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First, government should take steps to improve utilization of existing infrastructure to ensure that network providers have easier access to poles, conduits, ducts and rights-of-way.Second, the federal government should foster further infrastructure deployment by facilitating the placement of communications infrastructure on federally managed property and enacting “dig once” legislation.Reform of this inefficient process presents significant opportunities for savings.Fiber Net commented that its make-ready charges for several fiber runs in West Virginia averaged ,200 per mile and took 182 days to complete, As a result, reform must address the obligations of existing attachers as well as the pole owner.An evaluation of best practices at the state and local levels reveals ample opportunities to manage this process more efficiently.Yet, absent regulation, pole owners and existing attachers have few incentives to change their behavior.The costs can also be lowered indirectly by expediting processes and decreasing the risks and complexities that companies face as they deploy broadband network infrastructure.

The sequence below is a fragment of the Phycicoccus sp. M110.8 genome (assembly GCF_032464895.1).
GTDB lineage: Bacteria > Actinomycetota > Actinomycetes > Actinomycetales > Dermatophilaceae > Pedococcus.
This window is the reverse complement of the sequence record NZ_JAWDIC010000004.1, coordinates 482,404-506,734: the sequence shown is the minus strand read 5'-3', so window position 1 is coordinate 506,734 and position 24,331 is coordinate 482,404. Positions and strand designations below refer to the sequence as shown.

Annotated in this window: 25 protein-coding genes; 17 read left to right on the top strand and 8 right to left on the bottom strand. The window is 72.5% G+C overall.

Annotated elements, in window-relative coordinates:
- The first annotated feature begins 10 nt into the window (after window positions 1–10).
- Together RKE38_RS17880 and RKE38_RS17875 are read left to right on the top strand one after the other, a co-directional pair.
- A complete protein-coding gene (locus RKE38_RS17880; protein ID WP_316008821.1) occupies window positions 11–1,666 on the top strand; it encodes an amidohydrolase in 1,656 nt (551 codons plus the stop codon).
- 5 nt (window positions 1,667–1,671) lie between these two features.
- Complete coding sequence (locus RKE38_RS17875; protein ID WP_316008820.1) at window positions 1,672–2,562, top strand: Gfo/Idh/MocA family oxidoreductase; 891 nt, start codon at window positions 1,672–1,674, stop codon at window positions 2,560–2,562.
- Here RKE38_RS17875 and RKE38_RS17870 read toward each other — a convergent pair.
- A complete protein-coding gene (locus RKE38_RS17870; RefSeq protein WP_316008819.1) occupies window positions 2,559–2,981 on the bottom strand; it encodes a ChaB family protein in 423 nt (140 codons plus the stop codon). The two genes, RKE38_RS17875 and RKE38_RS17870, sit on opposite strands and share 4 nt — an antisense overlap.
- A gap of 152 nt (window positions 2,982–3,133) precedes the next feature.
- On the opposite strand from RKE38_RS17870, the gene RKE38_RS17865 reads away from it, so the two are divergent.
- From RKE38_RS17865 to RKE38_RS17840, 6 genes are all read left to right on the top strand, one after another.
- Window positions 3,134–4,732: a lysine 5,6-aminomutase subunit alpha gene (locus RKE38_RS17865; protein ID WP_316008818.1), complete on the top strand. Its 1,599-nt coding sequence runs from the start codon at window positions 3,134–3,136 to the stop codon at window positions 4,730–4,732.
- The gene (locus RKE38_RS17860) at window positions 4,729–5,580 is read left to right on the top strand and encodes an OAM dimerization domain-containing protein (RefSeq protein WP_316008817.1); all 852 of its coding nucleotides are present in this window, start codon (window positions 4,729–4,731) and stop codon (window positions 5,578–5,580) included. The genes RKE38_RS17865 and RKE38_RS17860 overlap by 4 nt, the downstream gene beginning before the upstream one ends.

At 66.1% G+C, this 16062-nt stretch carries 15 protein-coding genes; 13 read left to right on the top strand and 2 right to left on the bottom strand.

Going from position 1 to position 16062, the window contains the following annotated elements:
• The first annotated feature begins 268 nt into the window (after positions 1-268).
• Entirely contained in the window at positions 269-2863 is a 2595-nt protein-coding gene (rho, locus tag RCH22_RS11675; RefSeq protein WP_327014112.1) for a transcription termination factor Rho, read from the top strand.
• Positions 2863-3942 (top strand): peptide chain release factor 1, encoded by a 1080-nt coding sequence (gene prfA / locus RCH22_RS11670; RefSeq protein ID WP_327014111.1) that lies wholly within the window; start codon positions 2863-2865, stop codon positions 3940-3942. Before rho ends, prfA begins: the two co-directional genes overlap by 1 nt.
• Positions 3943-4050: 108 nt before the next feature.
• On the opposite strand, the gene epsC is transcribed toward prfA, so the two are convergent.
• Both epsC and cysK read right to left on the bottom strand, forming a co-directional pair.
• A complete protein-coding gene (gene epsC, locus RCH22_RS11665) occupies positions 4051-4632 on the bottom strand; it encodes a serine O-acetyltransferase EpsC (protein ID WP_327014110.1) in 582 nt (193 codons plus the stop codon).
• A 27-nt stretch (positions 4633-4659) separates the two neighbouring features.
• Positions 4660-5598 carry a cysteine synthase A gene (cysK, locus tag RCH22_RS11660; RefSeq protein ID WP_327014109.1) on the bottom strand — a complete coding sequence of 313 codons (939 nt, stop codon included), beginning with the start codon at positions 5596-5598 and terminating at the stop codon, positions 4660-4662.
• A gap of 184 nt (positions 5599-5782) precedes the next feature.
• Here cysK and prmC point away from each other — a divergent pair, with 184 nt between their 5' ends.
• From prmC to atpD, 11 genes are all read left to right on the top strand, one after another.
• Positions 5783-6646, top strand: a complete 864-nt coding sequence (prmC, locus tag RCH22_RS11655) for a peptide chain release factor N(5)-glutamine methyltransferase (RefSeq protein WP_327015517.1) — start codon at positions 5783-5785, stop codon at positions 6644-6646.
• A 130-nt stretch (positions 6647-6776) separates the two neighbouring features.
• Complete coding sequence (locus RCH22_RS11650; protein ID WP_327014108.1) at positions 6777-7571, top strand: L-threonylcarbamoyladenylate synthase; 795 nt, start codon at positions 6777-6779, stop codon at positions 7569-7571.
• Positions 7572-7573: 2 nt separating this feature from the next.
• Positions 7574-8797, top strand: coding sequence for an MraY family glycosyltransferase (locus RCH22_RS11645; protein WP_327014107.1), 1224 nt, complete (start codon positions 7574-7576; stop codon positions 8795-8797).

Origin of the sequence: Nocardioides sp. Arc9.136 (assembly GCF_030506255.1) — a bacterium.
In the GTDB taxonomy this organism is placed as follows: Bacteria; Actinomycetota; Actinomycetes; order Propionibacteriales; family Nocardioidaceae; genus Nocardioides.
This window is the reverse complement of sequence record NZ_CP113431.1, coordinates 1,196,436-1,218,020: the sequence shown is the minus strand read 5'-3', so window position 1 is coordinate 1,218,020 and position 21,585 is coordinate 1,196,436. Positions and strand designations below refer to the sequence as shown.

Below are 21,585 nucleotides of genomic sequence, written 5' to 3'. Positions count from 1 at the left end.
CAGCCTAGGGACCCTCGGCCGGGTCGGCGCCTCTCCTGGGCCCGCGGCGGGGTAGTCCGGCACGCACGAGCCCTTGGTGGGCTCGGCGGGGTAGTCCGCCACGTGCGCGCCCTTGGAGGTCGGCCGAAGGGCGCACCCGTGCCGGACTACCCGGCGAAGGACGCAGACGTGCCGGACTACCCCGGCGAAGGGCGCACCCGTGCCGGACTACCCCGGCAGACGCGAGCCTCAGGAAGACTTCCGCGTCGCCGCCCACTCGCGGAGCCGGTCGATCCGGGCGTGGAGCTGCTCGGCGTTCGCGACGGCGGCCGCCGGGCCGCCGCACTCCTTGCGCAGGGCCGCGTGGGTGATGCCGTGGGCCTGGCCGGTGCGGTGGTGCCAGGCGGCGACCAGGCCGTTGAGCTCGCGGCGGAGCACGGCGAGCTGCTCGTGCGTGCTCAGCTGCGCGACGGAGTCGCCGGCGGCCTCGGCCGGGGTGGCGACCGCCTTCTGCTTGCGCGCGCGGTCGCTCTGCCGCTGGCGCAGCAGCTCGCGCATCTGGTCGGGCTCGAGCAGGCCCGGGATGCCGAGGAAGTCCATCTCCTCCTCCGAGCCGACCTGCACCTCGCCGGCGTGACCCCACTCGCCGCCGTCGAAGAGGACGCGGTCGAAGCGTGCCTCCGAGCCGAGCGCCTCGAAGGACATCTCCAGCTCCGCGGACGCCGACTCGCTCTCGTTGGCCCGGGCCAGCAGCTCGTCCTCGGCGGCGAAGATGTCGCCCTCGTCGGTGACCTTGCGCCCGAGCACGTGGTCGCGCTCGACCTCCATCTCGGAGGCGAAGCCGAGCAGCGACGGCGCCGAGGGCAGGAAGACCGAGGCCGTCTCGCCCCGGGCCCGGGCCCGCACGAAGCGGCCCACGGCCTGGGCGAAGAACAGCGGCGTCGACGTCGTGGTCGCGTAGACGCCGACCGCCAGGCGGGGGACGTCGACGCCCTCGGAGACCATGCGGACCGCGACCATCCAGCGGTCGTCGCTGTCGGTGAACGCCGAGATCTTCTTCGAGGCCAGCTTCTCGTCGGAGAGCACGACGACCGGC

Fiber Net, a broadband provider that has deployed 3,000 miles of fiber in West Virginia, states that “the most significant obstacle to the deployment of fiber transport is Fiber Net’s inability to obtain access to pole attachments in a timely manner.” Make-ready work frequently involves moving wires or other equipment attached to a pole to ensure proper spacing between equipment and compliance with electric and safety codes.These two actions can improve the business case for deploying and upgrading broadband network infrastructure and facilitate competitive entry.These costs can be reduced directly by cutting fees.Because of permitting and zoning rules, government often has a significant role in network construction.

Government also regulates how broadband providers can use existing private infrastructure like utility poles and conduits.

Through a rulemaking, the FCC should revisit its application of the telecommunications carrier rate formula to yield rates as close as possible to the cable rate in a way that is consistent with the Act.


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